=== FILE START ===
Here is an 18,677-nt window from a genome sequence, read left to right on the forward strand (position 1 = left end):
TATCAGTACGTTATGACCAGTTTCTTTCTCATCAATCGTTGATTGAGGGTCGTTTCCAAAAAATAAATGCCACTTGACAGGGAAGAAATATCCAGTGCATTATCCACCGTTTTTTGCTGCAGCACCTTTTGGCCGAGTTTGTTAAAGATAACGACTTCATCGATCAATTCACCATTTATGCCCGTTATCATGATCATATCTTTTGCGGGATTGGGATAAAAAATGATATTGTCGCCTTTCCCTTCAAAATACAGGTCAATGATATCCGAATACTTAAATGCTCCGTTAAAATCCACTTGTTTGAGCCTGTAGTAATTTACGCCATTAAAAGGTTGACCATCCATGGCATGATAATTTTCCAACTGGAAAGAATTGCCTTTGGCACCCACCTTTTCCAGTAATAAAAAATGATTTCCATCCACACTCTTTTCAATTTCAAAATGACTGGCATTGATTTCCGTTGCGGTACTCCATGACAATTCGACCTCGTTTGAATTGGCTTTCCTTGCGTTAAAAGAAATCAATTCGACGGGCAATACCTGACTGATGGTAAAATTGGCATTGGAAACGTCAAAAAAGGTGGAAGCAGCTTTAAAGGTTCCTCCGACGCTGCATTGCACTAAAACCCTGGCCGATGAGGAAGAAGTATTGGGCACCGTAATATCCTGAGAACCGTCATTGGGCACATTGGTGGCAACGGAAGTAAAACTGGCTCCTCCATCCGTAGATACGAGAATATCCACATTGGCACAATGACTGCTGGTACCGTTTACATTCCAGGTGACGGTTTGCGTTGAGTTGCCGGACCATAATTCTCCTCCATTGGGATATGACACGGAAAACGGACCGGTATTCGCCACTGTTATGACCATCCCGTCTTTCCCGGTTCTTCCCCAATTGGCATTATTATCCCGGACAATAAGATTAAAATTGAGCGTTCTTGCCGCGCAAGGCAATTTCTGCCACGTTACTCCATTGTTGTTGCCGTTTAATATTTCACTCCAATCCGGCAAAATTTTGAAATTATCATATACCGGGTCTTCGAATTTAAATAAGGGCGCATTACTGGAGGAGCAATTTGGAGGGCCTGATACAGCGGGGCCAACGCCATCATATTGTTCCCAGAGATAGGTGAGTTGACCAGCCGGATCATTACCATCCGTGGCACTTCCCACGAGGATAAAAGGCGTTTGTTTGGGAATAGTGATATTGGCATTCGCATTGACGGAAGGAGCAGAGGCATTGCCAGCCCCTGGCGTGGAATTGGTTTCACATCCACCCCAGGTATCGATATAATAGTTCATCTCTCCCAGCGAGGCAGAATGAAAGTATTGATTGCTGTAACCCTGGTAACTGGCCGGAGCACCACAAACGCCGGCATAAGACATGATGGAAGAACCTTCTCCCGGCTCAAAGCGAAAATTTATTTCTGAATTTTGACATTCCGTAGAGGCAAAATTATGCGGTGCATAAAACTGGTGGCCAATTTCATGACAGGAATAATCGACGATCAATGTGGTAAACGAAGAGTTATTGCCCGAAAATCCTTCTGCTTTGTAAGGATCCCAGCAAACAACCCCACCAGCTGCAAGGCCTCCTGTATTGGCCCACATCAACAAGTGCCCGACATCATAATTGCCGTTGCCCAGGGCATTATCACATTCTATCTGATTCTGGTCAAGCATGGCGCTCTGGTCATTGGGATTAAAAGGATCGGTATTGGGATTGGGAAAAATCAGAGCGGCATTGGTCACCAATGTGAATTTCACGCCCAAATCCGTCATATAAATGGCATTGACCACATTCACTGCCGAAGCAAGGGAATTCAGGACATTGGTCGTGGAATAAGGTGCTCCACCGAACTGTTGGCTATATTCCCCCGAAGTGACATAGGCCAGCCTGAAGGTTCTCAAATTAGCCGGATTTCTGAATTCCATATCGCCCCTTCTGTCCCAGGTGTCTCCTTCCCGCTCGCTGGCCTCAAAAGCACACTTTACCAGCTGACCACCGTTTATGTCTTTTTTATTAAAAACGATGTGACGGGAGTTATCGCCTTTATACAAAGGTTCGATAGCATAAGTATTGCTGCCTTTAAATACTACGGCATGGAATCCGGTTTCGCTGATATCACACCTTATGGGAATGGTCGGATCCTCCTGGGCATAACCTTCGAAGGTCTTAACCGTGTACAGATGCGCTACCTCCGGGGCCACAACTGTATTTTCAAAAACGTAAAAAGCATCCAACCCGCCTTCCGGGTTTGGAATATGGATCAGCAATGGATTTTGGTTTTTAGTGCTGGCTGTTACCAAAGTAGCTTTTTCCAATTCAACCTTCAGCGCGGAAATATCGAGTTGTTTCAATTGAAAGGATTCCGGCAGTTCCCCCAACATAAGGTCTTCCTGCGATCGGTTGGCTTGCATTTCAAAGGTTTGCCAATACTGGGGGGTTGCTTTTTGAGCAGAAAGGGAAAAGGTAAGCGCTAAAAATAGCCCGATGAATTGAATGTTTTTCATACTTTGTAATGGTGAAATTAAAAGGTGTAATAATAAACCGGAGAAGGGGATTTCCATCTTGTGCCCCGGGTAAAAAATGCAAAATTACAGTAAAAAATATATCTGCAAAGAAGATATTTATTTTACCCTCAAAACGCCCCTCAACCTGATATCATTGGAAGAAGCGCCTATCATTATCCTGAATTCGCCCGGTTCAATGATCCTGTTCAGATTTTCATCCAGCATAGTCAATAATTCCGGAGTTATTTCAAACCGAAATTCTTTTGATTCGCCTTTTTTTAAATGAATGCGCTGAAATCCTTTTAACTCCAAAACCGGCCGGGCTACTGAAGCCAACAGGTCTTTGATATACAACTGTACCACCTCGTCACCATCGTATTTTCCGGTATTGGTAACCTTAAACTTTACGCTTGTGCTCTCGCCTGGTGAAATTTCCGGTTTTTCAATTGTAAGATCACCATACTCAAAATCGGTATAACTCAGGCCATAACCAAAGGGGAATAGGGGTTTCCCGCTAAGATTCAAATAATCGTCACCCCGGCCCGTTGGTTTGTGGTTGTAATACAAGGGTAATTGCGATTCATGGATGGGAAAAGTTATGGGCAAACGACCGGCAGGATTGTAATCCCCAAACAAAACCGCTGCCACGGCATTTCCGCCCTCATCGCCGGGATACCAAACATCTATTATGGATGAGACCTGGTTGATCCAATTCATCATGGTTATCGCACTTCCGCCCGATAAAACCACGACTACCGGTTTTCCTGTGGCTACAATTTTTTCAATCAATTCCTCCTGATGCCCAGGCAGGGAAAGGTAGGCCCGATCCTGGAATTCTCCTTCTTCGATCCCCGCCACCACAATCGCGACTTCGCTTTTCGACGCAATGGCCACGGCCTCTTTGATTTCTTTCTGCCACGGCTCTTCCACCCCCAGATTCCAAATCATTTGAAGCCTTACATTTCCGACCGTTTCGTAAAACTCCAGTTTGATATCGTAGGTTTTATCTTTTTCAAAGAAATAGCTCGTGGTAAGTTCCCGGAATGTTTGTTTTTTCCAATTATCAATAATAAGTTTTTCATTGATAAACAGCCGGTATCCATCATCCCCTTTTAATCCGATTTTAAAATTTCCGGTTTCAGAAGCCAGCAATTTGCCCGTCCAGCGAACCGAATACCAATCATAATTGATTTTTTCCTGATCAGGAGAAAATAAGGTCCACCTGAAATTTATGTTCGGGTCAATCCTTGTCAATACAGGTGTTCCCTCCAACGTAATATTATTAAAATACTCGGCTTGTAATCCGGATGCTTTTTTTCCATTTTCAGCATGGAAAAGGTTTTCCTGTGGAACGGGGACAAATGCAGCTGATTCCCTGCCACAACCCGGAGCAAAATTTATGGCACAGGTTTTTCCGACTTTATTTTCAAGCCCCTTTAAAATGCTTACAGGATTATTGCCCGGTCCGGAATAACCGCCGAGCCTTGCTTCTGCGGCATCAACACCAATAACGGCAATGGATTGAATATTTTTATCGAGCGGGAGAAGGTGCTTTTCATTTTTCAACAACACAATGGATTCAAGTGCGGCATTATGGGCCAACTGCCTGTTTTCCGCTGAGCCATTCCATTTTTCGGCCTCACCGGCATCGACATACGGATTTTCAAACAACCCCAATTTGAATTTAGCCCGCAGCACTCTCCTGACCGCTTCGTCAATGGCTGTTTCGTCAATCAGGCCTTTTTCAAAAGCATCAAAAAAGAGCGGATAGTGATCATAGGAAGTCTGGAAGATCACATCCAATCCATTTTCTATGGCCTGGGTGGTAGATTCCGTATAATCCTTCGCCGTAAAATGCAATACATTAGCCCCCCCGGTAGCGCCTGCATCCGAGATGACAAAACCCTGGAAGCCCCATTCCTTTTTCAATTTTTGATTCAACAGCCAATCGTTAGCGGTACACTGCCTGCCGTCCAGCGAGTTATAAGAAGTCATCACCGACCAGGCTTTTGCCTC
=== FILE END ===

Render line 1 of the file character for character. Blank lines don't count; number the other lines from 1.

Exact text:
Here is an 18,677-nt window from a genome sequence, read left to right on the forward strand (position 1 = left end):